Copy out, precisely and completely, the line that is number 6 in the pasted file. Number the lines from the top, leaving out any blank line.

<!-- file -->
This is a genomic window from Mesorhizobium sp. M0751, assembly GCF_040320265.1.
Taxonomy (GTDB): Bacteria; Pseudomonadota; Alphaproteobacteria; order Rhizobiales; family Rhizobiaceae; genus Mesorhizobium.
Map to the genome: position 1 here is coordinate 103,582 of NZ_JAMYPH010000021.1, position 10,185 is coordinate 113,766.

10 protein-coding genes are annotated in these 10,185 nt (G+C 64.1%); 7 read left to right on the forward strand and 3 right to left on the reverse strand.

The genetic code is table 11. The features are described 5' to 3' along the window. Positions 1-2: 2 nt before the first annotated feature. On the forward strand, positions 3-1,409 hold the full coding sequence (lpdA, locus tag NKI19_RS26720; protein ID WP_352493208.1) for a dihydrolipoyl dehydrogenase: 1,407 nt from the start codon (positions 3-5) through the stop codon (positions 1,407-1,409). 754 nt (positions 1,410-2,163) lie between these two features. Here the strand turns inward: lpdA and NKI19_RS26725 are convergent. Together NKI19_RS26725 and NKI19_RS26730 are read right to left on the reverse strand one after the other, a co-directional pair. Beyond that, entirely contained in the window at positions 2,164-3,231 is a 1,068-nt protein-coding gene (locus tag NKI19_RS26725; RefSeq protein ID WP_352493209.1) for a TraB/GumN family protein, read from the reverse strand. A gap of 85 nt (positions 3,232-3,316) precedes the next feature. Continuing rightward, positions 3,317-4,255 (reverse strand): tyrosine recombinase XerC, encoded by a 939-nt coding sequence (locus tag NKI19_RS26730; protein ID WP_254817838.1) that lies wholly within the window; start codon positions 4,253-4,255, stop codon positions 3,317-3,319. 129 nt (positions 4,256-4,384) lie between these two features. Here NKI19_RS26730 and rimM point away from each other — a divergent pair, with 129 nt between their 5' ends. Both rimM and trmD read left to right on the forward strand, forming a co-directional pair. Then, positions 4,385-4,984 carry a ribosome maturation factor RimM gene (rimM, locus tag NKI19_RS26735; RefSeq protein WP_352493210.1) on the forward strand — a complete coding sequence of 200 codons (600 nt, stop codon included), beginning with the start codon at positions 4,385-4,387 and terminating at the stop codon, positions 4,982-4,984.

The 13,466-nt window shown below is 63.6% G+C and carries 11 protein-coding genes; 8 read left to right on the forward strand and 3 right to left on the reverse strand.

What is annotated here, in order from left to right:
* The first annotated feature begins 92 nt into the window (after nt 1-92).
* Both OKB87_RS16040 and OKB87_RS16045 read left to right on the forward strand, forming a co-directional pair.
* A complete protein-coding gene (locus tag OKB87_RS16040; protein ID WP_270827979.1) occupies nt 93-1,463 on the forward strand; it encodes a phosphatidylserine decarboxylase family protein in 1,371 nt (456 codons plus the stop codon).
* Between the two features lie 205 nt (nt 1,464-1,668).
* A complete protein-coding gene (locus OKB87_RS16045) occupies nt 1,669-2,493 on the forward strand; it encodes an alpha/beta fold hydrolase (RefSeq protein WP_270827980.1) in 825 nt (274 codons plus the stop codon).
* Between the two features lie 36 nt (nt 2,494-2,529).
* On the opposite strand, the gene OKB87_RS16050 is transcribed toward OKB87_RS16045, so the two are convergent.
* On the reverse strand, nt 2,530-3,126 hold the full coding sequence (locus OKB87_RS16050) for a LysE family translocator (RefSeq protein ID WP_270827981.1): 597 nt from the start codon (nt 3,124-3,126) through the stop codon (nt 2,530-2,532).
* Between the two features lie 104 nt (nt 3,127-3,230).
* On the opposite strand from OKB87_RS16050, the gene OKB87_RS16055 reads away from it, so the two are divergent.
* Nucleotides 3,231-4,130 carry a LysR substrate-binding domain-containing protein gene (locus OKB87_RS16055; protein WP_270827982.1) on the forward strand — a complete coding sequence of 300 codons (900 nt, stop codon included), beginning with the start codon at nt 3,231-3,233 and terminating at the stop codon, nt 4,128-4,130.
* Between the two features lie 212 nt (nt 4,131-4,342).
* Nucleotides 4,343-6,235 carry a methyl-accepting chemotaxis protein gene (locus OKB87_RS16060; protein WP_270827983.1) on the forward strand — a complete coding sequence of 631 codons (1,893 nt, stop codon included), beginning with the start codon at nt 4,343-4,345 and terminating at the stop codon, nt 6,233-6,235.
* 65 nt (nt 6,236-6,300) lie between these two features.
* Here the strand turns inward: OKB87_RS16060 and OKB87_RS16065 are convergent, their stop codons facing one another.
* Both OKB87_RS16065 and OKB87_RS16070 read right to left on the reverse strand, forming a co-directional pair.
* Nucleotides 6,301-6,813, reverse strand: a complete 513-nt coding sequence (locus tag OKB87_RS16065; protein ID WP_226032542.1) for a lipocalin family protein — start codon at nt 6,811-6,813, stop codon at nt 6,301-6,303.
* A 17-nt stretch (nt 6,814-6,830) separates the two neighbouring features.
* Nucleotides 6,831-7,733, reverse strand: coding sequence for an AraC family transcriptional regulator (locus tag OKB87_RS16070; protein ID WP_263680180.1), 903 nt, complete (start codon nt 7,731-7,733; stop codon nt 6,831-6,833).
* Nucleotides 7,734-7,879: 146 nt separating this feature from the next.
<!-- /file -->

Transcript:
The 13,466-nt window shown below is 63.6% G+C and carries 11 protein-coding genes; 8 read left to right on the forward strand and 3 right to left on the reverse strand.